Einstein—The Man of Unprincipled Exceptions

It seems appropriate that Albert Einstein, declared by Time magazine the Man of the (Liberal) Century, was in fact the Man of the Unprincipled Exception. As we have often argued at VFR, liberalism posits ideals and goals that are both untrue in themselves and, if pursued consistently, incompatible with a tolerable earthly existence, or, indeed, with any earthly existence at all. Therefore, so long as they want to keep living in this world, liberals are repeatedly forced to make exceptions to their own ideals. But, so long as they are unwilling to give up their liberalism, they must always regard these exceptions as merely pragmatic and situational rather than as based in fundamental reason. These continual compromises between its own internal logic and the demands of reality are what distinguish liberalism from leftism, which could be understood as consistent liberalism. (See “The unprincipled exception: a key to understanding liberalism.”)

A major exhibit on Einstein’s life and work at the American Museum of Natural History focuses to a surprising degree on the political causes he supported. While the exhibit text lauds him for his progressive and humanitarian ideals, it keeps recounting, without a hint of irony, Einstein’s repeated and expeditious abandonment of those beliefs under the pressure of real-world circumstances:

  • From World War I onward, Einstein had been ardently and vocally against war and militarism, becoming a leading figure in the global pacifist movement. But, during World War II, in his sixties, he came to feel that the U.S. had no choice but to fight Hitler. (Indeed, so much had his views on war changed that when a young man wrote to him saying he was a pacifist, Einstein sternly reproved him: “If every one felt as you do, we would lose the war and end up in slavery.”)
  • Einstein deplored the idea of weaponry coming out of his discovery of atomic energy. But, when he realized that Hitler might build an atomic bomb, he consented to sign the famous letter to President Roosevelt urging the U.S. to develop the A-bomb first.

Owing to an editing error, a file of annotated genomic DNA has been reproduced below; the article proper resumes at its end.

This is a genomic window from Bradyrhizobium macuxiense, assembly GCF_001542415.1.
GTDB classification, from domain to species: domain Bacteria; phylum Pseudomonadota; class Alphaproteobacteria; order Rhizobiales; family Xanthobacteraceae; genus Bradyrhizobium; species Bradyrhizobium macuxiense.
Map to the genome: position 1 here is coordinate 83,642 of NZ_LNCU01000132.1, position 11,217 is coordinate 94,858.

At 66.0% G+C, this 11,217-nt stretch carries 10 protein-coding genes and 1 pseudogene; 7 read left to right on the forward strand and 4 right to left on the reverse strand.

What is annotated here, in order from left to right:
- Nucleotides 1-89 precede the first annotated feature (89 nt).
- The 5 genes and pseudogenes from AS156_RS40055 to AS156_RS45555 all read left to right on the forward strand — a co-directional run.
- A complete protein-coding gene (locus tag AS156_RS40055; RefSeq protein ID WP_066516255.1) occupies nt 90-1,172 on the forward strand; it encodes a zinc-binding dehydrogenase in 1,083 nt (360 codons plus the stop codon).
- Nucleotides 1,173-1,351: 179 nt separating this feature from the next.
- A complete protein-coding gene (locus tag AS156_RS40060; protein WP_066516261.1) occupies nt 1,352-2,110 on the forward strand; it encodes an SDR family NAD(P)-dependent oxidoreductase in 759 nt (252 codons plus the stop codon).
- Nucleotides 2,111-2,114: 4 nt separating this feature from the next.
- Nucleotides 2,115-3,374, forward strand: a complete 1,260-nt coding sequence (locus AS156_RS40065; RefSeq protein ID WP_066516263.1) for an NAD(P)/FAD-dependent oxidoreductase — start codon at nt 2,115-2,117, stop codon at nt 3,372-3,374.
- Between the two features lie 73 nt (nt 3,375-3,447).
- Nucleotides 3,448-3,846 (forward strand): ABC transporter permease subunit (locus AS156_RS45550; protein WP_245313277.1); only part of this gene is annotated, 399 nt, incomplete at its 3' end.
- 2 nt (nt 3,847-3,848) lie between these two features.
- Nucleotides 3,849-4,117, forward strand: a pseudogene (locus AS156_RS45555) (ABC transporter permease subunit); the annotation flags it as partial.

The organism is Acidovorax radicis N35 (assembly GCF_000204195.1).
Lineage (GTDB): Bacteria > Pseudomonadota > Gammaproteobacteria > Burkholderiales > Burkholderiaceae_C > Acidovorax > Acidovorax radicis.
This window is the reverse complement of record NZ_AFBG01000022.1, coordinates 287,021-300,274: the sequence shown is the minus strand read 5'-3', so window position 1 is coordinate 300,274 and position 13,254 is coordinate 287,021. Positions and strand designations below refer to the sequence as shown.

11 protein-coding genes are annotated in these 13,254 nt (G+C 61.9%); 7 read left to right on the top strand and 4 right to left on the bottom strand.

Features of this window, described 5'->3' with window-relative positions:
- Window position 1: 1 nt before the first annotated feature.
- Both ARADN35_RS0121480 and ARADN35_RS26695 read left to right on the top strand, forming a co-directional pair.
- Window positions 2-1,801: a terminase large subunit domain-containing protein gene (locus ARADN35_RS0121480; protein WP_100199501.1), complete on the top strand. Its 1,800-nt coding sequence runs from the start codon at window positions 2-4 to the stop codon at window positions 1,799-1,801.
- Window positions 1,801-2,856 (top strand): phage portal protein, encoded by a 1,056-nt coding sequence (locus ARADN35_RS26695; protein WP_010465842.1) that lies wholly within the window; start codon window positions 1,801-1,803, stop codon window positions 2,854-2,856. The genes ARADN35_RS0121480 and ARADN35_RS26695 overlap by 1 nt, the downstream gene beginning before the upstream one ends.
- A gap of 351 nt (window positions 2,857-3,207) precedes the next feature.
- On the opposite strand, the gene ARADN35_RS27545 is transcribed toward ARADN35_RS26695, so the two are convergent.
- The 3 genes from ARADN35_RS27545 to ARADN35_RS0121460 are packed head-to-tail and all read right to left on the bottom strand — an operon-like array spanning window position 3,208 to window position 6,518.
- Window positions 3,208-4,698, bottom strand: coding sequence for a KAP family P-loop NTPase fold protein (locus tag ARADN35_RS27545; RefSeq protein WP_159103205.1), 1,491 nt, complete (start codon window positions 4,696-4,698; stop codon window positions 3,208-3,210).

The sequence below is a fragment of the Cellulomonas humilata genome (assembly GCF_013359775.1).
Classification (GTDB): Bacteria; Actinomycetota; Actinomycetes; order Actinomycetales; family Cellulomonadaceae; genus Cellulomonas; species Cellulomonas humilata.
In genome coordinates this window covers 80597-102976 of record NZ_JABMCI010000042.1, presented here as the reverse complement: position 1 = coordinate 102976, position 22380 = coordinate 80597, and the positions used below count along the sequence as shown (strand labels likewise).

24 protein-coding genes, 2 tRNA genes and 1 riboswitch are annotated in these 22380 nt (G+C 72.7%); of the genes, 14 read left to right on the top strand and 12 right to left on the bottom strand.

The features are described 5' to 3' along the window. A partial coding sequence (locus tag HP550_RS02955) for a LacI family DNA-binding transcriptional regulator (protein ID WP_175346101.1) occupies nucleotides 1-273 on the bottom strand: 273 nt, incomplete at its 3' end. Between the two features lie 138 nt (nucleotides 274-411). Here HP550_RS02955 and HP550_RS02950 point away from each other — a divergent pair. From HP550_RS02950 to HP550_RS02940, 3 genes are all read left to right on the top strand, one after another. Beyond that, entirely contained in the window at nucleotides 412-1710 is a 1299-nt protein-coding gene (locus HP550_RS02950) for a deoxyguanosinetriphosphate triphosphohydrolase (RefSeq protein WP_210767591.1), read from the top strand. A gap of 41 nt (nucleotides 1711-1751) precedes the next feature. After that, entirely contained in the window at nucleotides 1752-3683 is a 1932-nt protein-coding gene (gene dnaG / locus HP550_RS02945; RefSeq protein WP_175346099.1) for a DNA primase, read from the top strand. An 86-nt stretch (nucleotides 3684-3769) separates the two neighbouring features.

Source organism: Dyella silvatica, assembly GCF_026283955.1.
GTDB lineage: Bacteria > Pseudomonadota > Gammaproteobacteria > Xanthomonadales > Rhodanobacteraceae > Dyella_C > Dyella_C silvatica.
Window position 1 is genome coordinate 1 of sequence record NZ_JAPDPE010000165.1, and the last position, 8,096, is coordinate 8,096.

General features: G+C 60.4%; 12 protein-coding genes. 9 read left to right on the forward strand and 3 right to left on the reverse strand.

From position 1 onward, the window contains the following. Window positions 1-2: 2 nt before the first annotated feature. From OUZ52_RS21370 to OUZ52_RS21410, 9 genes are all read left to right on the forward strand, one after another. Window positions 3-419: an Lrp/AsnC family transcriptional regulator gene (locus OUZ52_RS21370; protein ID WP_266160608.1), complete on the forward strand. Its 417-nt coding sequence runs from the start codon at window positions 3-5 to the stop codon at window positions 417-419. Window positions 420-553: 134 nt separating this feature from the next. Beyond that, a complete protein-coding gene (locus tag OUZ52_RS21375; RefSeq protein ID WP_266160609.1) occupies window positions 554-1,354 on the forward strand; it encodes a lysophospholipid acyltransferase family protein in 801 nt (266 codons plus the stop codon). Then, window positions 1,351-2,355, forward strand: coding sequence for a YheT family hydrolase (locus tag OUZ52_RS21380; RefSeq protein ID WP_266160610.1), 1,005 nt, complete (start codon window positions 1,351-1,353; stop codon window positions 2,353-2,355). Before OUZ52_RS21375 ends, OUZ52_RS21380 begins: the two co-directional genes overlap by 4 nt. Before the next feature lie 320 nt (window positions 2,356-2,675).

• Einstein was against nationalism his whole life and espoused the cause of one-world government. But, because of the terrible plight of the Jews after World War II, he came to support the creation of a Jewish homeland in Palestine.
  • Einstein (like many moderate Zionists) initially favored cooperation between Jews and Arabs in Palestine, even a binational state. But, because of Arab intransigence, he came to support partition and a Jewish state.
Now I’m not criticizing Einstein for changing his mind and taking these prudent and necessary positions. My point is that, as a liberal, he could only embrace them half-heartedly and apologetically, seeing them as a violation of his ideals, as an unfortunate compromise. He couldn’t state a general principle that showed why in each case the policy he favored was morally and politically right. His refusal to provide a principled defense of his non-liberal positions, and thus his rejection of reason in politics, assured his continued reputation as a great liberal. By contrast, if he had said he believed in the nation-state as a good that is not simply instrumental; if he had said he supported ethnic nationalism, not just for the Jews in their emergency, but for all nations; if he had said that aggression and conflict are built into human existence and therefore military preparedness is a vital requirement of a nation-state, then he would have instantly become a non-person as far as liberals were concerned. But because he adopted the militaristic and nationalist views of his later years with regret, all the while clinging to his pacifist and globalist ideals, he became a liberal icon—and, ultimately, the “Man of the Century.”